What do you want to see more of in horror?

 

I want to see more writers and main characters who are POC. I want to see trans characters who aren’t meant for comic relief or to be fetishized, trans characters who have depth and are more than just trans. 

 

What other genres would you like to explore?

 

After reading Ninth House by Leigh Bardugo, I have my sights set on writing a dark fantasy novel at some point. They have elements of horror, which I’m comfortable with, but they also build different worlds, dimensions and beings.

 

Give a piece of one sentence advice for women wanting to write dark fiction.

 

Never, ever give up!

 

Please provide a short bio. Thanks!

 

Mocha Pennington studied journalism with a minor in creative writing at UCM. Her short story, “Cedar Road”, was featured in Secret Stairs, which saw #1 on Amazon in the horror anthology category. She separates her time writing her first novel and co-hosting Tea Time, a gossip channel on YouTube.

Paula RC Readman

How long have you been writing?

 

I started writing to be published at 39 years old. A personal challenge to myself to see if it was possible to learn from books as I figured people in third world counties learnt mainly this way as courses are expensive. I worked full-time in low paying jobs with no spare time or money. The books were second-hand and bought off EBay.  I decided to be a writing CV and started with short stories to learn the skills need to write a novel. The first story I had published was a ghost story, St Hilda’s Embrace published by English Heritage in their anthology Whitby Pure Inspiration. It was one of fifty stories selected in a competition. 

 

What have been your experiences in the horror community as a woman?

 

My writing experiences with horror haven’t been any different from any other genre. Though I’ve found writing romance more difficult, and have had my work rejected more often which is why I gave up trying to write it. I now focused mainly on horror and other dark writing. I guess I have a dark soul.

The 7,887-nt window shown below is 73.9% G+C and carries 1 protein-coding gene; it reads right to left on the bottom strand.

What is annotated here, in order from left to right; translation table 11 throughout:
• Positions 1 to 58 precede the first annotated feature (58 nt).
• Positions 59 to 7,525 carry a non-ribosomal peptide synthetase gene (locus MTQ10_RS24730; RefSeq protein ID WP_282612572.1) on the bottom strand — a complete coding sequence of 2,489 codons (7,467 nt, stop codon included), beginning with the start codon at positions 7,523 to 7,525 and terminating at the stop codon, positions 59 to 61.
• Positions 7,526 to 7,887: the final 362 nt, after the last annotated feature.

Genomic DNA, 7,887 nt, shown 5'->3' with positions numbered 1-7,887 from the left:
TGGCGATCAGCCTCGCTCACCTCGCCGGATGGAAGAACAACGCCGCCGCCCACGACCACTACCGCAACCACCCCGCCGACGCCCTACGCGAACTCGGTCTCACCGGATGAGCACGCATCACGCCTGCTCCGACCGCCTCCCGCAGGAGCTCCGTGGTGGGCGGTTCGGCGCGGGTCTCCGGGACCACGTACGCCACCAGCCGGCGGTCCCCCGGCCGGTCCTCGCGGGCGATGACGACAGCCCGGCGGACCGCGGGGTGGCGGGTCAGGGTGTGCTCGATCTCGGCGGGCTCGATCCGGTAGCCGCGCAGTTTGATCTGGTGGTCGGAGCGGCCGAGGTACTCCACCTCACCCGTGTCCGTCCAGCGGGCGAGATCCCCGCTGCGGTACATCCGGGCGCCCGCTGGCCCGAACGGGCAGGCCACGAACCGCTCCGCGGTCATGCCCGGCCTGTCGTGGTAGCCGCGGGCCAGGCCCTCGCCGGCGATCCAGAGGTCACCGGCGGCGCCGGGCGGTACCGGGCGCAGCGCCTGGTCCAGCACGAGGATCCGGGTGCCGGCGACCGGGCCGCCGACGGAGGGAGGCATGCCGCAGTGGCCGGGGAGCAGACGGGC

2020 left everyone feeling pushed to their limit. How are you finding the creative process this year?

 

Strangely enough 2020 has been my best year ever. I have my first three books published this year, my novella The Funeral Birds, a single collection Days Pass like a Shadow, and a Crime novel Stone Angel along with some short stories.

 

We truly believe in intention setting. What is your dream for 2021?

 

Well, my goal posts have moved and I’m now looking to write a bestseller. Though I’m not sure I can do that in 2021, but I shall give it my best shot.  All I can do is keep writing and moving forward. I want to improve my editing skills and tightening my writing too.

 

What do you want to see more of in horror?

 

This is a difficult question for me to answer. I’m always sure that every subject has been covered by Horror writers past and present.  When I’m writing I tried to think outside the box. So until I sit down and start writing I’m never sure what it will be about. 

 

What other genres would you like to explore?

 

In the length of time I’ve been writing, I’ve tried my hand at as many different genres I could as I didn’t want to be pigeonhole into one type of writing. Once I knew what I was comfortable writing I’ve focused on that one. My type of writing lends itself to murders, mysteries and mayhems so I tend to write those sorts of stories.

 

 

Give a piece of advice in one sentence for women wanting to write dark fiction.

 

Always think outside the box and never go with your first idea, as that will be the first idea other writers will have had too.  

 

 

 

Paula R C Readman’s bio:

 

 

Paula R C Readman is married, has a son and lives in Essex, England, with two cats. After leaving school with no qualifications, she worked mainly in low paying jobs.  In 1998, with no understanding of English grammar, she decided to beat her dyslexia, by setting herself a challenge to become a published author and taught herself ‘How to Write’ from books her husband purchased from eBay.  After making the 250th purchase, Russell told her ‘just to get on with the writing’.  Since 2010 she has been published in anthologies in Britain, Australia and America and won several writing competitions. In 2020 she had her first crime novella The Funeral Birds published by Demain Publishing, a single collection of short stories Days Pass Like A Shadow published by Bridge House Publishing. Her first crime novel Stone Angles was published by Darkstroke.

Blog: https://paularcreadmanauthor.blog